How peer-to-peer carsharing services are disrupting the rental car industry

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Growing problems in the rental car industry can mean great things for the sharing economy

Many travelers over the past few months have realized how difficult the renting a car has gotten. Everything from low supplies and outrageous prices has made car renting feel almost impossible. While it may seem as if this problem came out of nowhere, most of the issues can be tied to the pandemic and the War in Ukraine.

However, unlike many pandemic-related supply chain issues, this one does not seem like it will die down anytime soon, and, in fact, it may transform the rental car industry forever. Because car companies in general are opting to produce less vehicles, this could mean permanently higher prices and completely different car supplies than before the pandemic.

In the past two years, the average daily car rental price has skyrocketed from around $46 to $81.

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Consumers are not the only ones feeling the pain from this shift; the rental car companies have faced staggering losses themselves. In 2020, Avis lost almost two-thirds of its airport rental business, and Hertz revenue dropped 46% before they were forced to file for bankruptcy. Companies were forced to sell their cars to recoup some of their losses, with Hertz going from a fleet of 700,000 cars globally in 2020 down to 481,000 cars in early 2022.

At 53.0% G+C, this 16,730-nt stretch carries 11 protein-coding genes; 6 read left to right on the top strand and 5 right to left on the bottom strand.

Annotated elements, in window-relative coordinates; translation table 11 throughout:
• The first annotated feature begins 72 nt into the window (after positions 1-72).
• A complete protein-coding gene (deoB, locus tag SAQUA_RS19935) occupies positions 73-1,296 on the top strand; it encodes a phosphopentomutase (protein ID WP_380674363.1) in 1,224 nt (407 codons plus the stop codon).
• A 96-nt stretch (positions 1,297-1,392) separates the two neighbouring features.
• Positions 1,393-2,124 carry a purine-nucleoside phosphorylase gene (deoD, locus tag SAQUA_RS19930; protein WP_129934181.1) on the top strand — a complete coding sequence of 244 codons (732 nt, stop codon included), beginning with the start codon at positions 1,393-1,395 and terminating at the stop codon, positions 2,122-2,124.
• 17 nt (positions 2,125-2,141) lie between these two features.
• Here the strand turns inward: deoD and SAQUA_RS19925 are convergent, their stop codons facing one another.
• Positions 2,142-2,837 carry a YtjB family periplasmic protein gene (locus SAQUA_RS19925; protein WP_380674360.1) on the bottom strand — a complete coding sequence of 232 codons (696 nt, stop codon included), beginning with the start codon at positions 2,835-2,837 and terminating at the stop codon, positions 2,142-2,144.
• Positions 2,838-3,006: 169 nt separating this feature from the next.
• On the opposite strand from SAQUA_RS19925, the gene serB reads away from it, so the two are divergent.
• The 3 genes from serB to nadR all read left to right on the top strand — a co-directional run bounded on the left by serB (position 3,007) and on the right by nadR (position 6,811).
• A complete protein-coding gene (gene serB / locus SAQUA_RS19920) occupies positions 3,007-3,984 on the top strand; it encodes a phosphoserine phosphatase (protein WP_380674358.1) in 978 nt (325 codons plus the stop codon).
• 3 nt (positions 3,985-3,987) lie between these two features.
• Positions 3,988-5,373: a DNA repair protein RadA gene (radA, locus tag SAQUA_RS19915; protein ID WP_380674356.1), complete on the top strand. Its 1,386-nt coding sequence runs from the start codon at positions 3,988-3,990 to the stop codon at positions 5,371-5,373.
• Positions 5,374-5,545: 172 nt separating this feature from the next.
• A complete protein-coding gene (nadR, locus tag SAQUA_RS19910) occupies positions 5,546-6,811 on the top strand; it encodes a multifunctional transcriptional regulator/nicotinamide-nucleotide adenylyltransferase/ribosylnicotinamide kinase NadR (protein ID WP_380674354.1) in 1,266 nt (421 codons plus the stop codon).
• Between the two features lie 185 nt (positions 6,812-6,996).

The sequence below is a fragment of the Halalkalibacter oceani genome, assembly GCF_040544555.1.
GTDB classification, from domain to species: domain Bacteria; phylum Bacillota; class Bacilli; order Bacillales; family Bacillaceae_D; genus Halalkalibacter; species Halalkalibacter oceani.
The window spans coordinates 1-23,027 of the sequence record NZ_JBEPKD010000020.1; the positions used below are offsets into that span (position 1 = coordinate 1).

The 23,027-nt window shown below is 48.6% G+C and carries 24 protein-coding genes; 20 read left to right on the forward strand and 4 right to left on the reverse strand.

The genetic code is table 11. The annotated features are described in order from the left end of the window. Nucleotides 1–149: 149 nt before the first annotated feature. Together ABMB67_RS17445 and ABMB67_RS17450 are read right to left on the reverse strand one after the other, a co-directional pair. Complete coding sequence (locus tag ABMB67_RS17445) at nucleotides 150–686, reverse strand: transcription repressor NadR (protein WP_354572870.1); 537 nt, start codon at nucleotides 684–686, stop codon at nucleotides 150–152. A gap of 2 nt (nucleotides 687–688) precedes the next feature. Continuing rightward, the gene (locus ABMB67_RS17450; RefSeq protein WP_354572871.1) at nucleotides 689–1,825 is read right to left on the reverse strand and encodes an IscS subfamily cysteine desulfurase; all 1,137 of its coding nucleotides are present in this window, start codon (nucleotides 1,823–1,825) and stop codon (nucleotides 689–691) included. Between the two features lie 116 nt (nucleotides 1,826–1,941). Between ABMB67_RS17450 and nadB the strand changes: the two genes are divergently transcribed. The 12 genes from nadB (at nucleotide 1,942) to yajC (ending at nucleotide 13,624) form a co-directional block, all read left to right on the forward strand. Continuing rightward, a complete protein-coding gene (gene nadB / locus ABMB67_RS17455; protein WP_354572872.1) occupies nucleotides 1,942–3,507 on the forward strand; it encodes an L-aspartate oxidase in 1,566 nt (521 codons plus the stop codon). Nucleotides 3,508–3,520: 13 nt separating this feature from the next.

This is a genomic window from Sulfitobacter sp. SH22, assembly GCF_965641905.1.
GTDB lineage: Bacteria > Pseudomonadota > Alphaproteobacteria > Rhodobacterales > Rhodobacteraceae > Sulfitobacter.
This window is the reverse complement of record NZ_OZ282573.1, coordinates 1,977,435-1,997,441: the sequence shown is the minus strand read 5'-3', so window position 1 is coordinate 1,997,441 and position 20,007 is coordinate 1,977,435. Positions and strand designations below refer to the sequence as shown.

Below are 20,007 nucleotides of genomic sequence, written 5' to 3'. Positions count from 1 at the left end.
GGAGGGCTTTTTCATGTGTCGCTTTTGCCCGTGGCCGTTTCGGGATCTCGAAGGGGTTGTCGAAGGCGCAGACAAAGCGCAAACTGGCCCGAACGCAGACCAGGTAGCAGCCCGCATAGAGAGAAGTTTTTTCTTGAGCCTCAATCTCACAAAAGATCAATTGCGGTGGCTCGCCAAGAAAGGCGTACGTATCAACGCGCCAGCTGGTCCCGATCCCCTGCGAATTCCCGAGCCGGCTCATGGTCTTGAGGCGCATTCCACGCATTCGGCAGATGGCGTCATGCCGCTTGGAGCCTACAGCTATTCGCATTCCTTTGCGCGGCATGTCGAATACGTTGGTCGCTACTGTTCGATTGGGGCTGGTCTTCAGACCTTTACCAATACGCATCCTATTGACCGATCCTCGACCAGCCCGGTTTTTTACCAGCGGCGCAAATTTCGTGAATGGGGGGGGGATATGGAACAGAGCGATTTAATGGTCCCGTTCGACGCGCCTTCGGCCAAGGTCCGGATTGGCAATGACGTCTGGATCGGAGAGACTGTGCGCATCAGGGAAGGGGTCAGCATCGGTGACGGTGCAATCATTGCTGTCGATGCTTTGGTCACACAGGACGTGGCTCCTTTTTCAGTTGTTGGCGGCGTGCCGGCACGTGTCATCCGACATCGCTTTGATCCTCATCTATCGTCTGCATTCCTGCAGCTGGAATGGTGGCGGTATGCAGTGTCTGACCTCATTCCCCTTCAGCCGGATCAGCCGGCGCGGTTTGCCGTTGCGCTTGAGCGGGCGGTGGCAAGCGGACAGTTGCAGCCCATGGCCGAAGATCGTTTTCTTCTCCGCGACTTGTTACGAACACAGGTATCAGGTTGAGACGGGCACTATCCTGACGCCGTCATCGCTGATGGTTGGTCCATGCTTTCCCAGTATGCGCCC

While some consumers have opted to try their luck and schedule car rentals earlier for possibly lower rates, others have flocked to peer-to-peer car rental services, which are like “Airbnb for cars.”

Peer-to-peer carsharing services allow consumers to book cars from people willing to part with their car for any amount of time. It can be for something as quick as a grocery trip or an entire vacation, which is similar to how people rent from airport vendors. Companies like Getaround and Turo have made waves in this space due to their easy user interfaces and options for cars.

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People have also praised peer-to-peer carsharing companies for their possible environmental benefits, due to fewer cars be needed for people to complete their goals.

However, peer-to-peer carsharing companies have hit their share of snags too, particularly in regards to insurance. New York state has outlawed them due to the liability the owner has over the renters actions. Other states have opted to embrace peer-to-peer car sharing by passing legislation that allows people to share cars without losing insurance, most notably California, where many of these startups are based.